New York congressional district reapportionment games

New York congressional district reapportionment games
Up until the 1970 reapportionment, New York Congressional districts were usually 100% within the borough. “Court orders new Congressional Maps” (Brandon Duffy — Dec. 15). 
The same was true for Long Island and virtually all of the other 57 counties outside of NYC.  Cities and towns were not split between districts. Today, too many districts in NYC divide neighborhoods and cross borough boundaries, sometimes into adjacent suburban counties.
In several cases, boundaries were drawn to create majority-minority districts. This was to ensure a particular ethnic group could elect one of their own.  
In 1812, Massachusetts Gov. Elbridge Gerry signed a redistricting bill allowing his party to rig the drawing of district boundaries in their favor. This practice is known as gerrymandering today. With the results of the 2020 census, will Gov. Kathy Hochul, state Senate majority leader Andrea Steward Cousins and state Assembly Speaker Carl Heastie give up their goal to create as many favorable districts to assist Democrats in regaining control of Congress?
As of November 2023, according to the State Board of Elections, there are 5,886,085 Democrats, 2,696,999 Republicans,154,034 Conservatives, 49,586 Working Families, 375,163 Other, 2,878,289 Blank (no declared party) for a total of 12,040,156 active voters.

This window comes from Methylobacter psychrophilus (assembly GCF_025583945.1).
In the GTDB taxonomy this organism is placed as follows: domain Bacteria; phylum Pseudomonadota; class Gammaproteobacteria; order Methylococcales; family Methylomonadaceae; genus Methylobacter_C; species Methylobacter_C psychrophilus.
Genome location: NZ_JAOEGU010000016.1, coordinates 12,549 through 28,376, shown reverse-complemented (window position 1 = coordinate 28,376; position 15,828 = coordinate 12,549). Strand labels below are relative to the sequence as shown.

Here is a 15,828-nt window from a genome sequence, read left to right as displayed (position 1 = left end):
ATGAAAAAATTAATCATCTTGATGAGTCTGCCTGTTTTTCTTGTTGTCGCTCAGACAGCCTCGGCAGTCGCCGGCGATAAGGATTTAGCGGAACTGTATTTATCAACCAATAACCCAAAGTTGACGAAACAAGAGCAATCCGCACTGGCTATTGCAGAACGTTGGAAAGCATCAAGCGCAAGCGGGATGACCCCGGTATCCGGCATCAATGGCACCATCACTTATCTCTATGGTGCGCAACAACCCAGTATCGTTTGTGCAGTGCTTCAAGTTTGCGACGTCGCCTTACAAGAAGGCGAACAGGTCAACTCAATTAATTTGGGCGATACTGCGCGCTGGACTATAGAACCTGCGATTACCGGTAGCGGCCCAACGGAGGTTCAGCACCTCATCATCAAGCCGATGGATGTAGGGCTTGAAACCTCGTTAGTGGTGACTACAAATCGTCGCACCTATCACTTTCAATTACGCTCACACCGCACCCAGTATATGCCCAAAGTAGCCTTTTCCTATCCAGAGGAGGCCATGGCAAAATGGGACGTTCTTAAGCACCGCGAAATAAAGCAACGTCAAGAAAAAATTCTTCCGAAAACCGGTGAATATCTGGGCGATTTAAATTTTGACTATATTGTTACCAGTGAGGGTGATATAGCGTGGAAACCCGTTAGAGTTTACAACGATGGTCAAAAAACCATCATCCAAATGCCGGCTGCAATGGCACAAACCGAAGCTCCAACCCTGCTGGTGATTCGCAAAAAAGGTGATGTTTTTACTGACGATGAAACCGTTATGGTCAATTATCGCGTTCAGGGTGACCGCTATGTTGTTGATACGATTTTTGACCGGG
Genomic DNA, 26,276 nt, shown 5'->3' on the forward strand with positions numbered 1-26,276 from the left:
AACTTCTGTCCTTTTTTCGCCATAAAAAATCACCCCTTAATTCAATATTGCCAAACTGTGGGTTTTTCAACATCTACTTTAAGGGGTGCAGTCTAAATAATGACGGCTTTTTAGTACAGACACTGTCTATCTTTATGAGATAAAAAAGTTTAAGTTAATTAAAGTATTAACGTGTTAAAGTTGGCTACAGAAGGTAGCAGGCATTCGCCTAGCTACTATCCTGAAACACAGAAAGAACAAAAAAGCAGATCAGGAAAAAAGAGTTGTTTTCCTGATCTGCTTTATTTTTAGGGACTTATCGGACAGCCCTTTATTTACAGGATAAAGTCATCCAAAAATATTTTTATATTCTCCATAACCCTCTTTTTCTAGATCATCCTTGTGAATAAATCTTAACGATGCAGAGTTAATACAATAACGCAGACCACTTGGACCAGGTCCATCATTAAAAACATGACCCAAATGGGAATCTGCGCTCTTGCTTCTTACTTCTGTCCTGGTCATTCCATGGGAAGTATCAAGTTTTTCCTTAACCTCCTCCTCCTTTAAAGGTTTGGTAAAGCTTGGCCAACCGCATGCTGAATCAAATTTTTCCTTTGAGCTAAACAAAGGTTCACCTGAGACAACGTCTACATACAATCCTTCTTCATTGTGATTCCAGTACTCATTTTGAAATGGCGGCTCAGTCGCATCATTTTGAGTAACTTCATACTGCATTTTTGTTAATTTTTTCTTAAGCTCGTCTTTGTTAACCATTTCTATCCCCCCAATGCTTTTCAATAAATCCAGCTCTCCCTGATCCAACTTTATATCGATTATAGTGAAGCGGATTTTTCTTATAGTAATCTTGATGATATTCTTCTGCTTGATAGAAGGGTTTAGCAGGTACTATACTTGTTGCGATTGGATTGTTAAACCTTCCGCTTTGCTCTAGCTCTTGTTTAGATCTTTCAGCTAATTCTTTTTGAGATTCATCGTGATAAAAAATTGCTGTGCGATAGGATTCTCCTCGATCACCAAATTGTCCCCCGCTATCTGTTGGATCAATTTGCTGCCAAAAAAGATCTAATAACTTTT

In Nassau County, there are 382,986 Democrats, 295,145 Republicans, 9,461 Conservatives, 2,169 Working Families, 28,556 Other, 262,107 Blank (no declared party) for a total of 981,424 active voters.
The numbers show that Democrats have nothing to fear from an honest reapportionment for Congressional district boundaries.
Why not allow the League of Women voters or some other impartial group to redraw district boundaries to prevent one party from stacking the deck in their favor?  
State law requires that state legislative districts be contiguous and compact. State legislative districts must also take into account the “historic and traditional significance of counties.”
Larry Penner
Great Neck

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